09.09.2010 - 09.09.2010
This was a long day, so it requires an expanded narrative.
We started the day early, leaving bustling Berlin at 8 a.m. Getting out of the city of 3.2 million people during morning rush hour was a concern, but actually it was quite straightforward (thanks again to the GPS). The day's agenda included two stops on our way to Frankfurt, which lies SW of Berlin. We anticipated a long day in the car.. .reaching our Frankfort hotel as late as 6 p.m.
The first stop was Wittenberg, the home of Martin Luther and the birthplace of Lutheranism. We motored our way into the quaint town and found a place to park. Just across the street stood the building that served as Luther's home and the meeting place of his students and followers through the time of his ministry and teaching. Housed there now is a very complete museum on several floors of the building. Although an hour wasn't enough time to see it all, we were compelled by our parking time and daylight to move on to the other sites in the city. Walking down the historic and well preserved main street, we reached the small church from which Luther preached his message of reformation on December 25, 1521. Farther down the street stands the cathedral where earlier Luther nailed his 95 theses of reform to the church door. The wooden door has since been replaced with a door-sized tablet sculpted with the entire 95 theses in bronze. The inside of the cathedral was as imposing as the exterior.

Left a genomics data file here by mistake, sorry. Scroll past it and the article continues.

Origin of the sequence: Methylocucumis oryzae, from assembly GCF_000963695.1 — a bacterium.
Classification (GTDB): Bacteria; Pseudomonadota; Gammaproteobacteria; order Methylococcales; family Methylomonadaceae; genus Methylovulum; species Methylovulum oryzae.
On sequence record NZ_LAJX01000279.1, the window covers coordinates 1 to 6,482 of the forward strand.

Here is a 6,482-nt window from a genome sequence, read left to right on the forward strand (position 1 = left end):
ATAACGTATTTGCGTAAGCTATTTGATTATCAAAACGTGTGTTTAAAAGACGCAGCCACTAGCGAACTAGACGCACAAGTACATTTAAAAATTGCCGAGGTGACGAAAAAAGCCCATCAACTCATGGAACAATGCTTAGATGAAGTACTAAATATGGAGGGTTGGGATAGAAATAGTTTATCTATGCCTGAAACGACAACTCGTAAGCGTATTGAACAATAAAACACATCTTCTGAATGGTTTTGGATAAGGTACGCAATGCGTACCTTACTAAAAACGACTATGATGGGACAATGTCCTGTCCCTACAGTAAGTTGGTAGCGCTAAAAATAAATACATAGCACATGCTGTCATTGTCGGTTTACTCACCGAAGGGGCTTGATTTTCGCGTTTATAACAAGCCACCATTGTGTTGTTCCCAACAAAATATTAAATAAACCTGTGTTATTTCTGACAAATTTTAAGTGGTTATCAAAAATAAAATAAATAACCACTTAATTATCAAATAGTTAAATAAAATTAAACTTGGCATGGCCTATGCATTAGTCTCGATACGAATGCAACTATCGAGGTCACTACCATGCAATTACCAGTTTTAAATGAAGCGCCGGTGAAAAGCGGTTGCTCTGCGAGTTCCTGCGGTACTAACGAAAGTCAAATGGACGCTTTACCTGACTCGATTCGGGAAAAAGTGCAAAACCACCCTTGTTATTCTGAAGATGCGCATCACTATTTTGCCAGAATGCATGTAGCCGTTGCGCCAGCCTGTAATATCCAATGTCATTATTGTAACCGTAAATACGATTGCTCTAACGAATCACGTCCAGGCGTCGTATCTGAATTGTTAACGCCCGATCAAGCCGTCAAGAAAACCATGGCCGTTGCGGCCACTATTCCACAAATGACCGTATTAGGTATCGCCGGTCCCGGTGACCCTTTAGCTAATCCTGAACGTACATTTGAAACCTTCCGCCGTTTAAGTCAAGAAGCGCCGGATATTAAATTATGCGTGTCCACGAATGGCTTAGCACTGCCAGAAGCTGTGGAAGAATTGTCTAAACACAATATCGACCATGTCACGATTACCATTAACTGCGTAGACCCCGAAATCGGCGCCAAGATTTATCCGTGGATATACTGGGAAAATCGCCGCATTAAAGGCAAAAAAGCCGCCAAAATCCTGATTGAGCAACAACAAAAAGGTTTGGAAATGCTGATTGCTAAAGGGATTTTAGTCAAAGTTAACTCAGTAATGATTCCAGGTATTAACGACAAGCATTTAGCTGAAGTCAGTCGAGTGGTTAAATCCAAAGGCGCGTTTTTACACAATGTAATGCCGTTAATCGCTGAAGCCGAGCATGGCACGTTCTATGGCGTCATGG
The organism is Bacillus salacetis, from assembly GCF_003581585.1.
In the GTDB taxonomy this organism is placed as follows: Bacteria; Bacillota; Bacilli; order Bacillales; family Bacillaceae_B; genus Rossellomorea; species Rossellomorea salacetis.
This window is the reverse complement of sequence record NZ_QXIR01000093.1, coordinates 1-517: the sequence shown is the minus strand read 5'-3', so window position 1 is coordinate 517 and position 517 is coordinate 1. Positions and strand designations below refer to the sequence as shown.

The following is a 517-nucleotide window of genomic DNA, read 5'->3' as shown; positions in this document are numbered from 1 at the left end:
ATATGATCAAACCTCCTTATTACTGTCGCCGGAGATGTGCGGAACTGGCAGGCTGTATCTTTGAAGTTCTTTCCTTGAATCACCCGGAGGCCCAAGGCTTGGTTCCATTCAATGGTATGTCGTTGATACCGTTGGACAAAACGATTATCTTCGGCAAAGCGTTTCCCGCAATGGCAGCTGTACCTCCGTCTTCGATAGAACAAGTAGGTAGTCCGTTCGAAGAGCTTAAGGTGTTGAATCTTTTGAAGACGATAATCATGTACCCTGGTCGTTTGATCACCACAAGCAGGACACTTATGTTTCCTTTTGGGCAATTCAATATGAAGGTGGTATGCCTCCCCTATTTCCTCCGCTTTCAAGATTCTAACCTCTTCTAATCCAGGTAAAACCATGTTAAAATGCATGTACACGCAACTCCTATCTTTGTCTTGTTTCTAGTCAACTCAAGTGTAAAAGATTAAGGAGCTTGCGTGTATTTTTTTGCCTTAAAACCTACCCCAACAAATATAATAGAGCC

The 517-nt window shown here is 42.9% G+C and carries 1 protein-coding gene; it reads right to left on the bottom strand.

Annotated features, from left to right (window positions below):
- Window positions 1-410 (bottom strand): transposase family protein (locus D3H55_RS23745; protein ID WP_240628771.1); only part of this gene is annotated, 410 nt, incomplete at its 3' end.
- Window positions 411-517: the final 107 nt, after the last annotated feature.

Conscious of the time and mileage factor facing us for the day, we scampered back up the old main street to the car. We were headed out of town toward Frankfurt and on the way we were going to stop in Schwarzbach, the home town of Susie's Reinhardt family in Germany. Susie had printed directions to Schwarzbach from Wittenberg; the one problem being that the road map provided to us was entirely worthless—let's say "way too many details crowded onto a single piece of paper." Our alternative was to simply type "Schwarzbach" into the GPS.
Not so simple. You see, in Germany there are no less than ten Schwarzbachs. And when we tried to determine the correct one on the GPS, it wasn't easy. Susie finally determined that one of them was on the way to Frankfurt, so we plugged that into the GPS and took off.
Considering our time crunch, we stopped on the way out of Wittenberg for gas and a convenience store sandwich. Not the height of German cuisine (but OK) and the manager of the station was none to happy that the car stayed parked in front of the gas pump while John wolfed down his lunch. Oh, well. We were on our way.